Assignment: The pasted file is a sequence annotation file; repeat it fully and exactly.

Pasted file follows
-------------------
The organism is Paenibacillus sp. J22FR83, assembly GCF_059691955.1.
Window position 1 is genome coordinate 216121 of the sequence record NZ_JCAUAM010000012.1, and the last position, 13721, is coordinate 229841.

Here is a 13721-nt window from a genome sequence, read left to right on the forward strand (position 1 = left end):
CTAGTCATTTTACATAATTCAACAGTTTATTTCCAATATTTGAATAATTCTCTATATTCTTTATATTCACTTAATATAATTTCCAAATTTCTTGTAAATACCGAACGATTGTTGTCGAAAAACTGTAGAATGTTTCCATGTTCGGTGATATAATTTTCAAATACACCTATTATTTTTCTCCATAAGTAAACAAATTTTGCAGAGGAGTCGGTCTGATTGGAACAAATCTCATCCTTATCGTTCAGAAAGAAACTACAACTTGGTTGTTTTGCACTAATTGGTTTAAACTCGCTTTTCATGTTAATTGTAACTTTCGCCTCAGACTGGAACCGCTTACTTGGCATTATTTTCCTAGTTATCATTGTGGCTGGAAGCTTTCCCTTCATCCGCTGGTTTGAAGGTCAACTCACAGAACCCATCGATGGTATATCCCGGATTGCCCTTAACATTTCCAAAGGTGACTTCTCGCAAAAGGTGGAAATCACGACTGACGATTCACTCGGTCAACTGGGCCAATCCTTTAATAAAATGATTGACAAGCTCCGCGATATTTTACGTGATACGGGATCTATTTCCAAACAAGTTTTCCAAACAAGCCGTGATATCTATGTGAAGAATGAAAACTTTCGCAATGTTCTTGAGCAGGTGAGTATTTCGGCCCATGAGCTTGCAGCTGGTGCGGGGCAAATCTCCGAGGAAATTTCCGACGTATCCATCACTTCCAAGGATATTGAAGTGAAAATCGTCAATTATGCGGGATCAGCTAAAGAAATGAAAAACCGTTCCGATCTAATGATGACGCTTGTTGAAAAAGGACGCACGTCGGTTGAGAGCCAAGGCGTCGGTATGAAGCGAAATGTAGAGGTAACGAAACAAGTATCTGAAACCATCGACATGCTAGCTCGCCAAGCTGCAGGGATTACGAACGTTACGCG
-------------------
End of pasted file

The organism is Paenibacillus sp. J22FR83, assembly GCF_059691955.1.
Window position 1 is genome coordinate 216121 of the sequence record NZ_JCAUAM010000012.1, and the last position, 13721, is coordinate 229841.

Here is a 13721-nt window from a genome sequence, read left to right on the forward strand (position 1 = left end):
CTAGTCATTTTACATAATTCAACAGTTTATTTCCAATATTTGAATAATTCTCTATATTCTTTATATTCACTTAATATAATTTCCAAATTTCTTGTAAATACCGAACGATTGTTGTCGAAAAACTGTAGAATGTTTCCATGTTCGGTGATATAATTTTCAAATACACCTATTATTTTTCTCCATAAGTAAACAAATTTTGCAGAGGAGTCGGTCTGATTGGAACAAATCTCATCCTTATCGTTCAGAAAGAAACTACAACTTGGTTGTTTTGCACTAATTGGTTTAAACTCGCTTTTCATGTTAATTGTAACTTTCGCCTCAGACTGGAACCGCTTACTTGGCATTATTTTCCTAGTTATCATTGTGGCTGGAAGCTTTCCCTTCATCCGCTGGTTTGAAGGTCAACTCACAGAACCCATCGATGGTATATCCCGGATTGCCCTTAACATTTCCAAAGGTGACTTCTCGCAAAAGGTGGAAATCACGACTGACGATTCACTCGGTCAACTGGGCCAATCCTTTAATAAAATGATTGACAAGCTCCGCGATATTTTACGTGATACGGGATCTATTTCCAAACAAGTTTTCCAAACAAGCCGTGATATCTATGTGAAGAATGAAAACTTTCGCAATGTTCTTGAGCAGGTGAGTATTTCGGCCCATGAGCTTGCAGCTGGTGCGGGGCAAATCTCCGAGGAAATTTCCGACGTATCCATCACTTCCAAGGATATTGAAGTGAAAATCGTCAATTATGCGGGATCAGCTAAAGAAATGAAAAACCGTTCCGATCTAATGATGACGCTTGTTGAAAAAGGACGCACGTCGGTTGAGAGCCAAGGCGTCGGTATGAAGCGAAATGTAGAGGTAACGAAACAAGTATCTGAAACCATCGACATGCTAGCTCGCCAAGCTGCAGGGATTACGAACGTTACGCG